One fact seems indisputable: Americans have come to hate taxes and any suggestion by a politician to raise them is tantamount to political suicide. The problem is that public infrastructure requires funding – and lots of it. Critics of this disparity would argue that a lack of political will to raise fuel taxes has left roads, bridges and tunnels across America crumbling in recent decades.
Making the transition to electrified vehicles will bring with it a vast array of issues that will need to be dealt with. There are, of course, the obvious problems of charging EVs in urban areas and disposal and recycling of batteries. Then there is the problem of taxation. Vehicles need paved roads to travel on. Paving costs a lot of money. While there are some toll roads in the U.S. that drivers pay to traverse, most infrastructure is financed through fuel taxes. The presumption is that the am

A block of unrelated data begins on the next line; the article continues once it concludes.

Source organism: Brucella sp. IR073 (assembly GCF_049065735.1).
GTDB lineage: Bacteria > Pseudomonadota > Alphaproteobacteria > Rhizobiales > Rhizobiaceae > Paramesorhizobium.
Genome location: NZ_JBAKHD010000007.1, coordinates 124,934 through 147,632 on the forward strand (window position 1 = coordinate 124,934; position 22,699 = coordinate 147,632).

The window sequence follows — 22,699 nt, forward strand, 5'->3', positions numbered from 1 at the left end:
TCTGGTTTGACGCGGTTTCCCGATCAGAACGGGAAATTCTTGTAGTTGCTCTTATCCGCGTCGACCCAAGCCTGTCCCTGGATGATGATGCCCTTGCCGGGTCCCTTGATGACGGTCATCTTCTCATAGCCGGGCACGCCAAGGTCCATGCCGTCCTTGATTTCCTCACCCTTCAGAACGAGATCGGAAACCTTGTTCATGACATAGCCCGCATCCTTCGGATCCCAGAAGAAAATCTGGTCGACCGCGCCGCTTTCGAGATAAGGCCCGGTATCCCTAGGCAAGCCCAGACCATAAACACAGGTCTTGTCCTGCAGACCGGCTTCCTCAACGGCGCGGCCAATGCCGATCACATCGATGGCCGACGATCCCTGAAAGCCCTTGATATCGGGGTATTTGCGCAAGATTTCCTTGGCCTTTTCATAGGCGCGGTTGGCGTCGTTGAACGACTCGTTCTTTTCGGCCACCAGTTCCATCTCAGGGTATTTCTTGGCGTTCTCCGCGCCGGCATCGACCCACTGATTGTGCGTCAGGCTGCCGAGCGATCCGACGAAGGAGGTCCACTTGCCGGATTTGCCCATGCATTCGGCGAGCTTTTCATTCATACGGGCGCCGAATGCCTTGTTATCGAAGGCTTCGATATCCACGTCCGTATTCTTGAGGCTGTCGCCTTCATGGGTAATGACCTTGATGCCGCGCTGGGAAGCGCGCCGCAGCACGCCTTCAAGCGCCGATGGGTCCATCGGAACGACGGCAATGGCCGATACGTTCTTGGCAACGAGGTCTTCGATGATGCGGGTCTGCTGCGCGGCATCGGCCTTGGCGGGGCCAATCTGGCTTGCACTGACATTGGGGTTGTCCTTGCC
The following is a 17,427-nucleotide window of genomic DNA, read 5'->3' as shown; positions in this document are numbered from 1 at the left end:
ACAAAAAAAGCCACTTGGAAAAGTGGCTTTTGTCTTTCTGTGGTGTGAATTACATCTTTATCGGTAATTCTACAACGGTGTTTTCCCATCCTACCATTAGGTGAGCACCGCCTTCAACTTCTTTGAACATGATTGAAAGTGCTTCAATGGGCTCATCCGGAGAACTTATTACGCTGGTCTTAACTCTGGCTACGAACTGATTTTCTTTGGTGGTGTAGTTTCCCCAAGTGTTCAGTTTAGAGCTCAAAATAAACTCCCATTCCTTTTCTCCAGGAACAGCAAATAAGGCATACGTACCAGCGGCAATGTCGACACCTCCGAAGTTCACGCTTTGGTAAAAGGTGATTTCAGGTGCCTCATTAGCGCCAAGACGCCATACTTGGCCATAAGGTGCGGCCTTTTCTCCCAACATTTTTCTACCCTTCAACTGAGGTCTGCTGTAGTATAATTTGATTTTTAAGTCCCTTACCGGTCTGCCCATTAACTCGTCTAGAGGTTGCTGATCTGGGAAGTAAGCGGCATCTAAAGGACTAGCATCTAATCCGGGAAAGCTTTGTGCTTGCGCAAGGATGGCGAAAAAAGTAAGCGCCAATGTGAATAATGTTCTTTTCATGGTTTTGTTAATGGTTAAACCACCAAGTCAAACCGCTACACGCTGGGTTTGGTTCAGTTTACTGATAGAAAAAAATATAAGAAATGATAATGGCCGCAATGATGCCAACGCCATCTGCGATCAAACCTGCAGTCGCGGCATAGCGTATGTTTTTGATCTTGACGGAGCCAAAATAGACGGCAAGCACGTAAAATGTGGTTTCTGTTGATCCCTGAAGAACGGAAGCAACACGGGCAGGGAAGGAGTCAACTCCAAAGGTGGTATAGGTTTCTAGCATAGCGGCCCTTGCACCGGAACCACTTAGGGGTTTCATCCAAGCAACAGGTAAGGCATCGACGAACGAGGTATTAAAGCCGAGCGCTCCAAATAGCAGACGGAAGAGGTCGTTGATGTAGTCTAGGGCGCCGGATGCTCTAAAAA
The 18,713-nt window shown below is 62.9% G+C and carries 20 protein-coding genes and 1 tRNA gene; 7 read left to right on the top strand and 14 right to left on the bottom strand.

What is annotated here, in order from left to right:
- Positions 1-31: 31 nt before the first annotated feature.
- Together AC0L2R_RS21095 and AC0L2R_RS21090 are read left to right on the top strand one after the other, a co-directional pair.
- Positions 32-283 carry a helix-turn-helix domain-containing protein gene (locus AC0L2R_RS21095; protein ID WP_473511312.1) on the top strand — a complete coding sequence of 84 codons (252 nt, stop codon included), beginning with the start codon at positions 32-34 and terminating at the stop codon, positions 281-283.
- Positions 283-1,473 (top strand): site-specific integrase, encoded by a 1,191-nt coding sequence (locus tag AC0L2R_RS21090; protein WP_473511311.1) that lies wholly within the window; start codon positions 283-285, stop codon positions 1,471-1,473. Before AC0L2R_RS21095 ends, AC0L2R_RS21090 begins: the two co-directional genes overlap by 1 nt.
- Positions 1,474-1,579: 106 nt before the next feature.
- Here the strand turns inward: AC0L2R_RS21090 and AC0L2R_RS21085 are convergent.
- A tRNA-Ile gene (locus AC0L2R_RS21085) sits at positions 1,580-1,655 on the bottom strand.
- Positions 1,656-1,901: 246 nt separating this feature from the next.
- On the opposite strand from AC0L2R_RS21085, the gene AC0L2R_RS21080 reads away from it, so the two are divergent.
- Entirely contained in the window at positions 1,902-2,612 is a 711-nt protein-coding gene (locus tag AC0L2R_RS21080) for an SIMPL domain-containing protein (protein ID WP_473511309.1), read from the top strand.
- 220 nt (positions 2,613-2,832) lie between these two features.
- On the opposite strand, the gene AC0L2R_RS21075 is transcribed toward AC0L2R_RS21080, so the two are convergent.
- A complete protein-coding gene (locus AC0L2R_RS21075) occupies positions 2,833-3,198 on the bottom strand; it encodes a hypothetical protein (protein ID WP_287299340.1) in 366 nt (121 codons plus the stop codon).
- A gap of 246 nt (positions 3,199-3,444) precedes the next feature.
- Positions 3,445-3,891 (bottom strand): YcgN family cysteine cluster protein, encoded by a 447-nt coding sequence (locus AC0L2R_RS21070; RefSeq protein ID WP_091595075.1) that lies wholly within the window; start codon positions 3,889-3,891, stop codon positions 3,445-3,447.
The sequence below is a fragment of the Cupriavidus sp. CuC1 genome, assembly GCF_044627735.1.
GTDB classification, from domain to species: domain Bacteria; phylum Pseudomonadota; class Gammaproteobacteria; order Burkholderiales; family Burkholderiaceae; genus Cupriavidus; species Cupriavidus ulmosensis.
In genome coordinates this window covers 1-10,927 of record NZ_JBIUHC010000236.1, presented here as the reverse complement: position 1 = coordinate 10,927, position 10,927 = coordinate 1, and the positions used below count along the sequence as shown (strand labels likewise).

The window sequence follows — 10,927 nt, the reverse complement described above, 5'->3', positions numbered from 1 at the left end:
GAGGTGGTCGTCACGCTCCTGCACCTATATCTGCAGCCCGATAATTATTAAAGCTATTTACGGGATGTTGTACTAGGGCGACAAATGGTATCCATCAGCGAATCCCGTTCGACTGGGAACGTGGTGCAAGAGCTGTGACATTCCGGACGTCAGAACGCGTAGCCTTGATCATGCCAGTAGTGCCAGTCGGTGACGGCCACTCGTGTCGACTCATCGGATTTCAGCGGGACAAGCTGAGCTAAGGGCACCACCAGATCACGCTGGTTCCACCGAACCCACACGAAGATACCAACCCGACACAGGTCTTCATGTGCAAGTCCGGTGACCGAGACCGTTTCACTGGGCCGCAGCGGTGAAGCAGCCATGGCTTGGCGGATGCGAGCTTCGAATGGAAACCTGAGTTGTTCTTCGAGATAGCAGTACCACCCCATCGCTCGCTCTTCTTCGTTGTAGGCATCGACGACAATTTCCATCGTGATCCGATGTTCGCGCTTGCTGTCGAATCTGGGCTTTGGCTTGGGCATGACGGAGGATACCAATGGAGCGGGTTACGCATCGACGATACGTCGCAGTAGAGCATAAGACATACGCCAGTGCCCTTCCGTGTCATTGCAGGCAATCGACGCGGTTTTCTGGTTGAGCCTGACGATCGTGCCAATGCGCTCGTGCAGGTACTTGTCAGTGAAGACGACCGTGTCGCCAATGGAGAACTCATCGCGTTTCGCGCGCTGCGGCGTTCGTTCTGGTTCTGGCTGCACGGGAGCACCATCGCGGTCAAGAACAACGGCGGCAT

The downward trend in driving miles continued into July of this year for the ninth straight month. In what is usually one of the heaviest driving months of the year as families head out on summer road trips, $4 gasoline and the general economic malaise pushed miles down by 3.6 percent, a smaller drop than the five percent reduction in June. This is consistent with the gasoline consumption figures that were also released by the state of California for June and the second quarter of the year. Gaso
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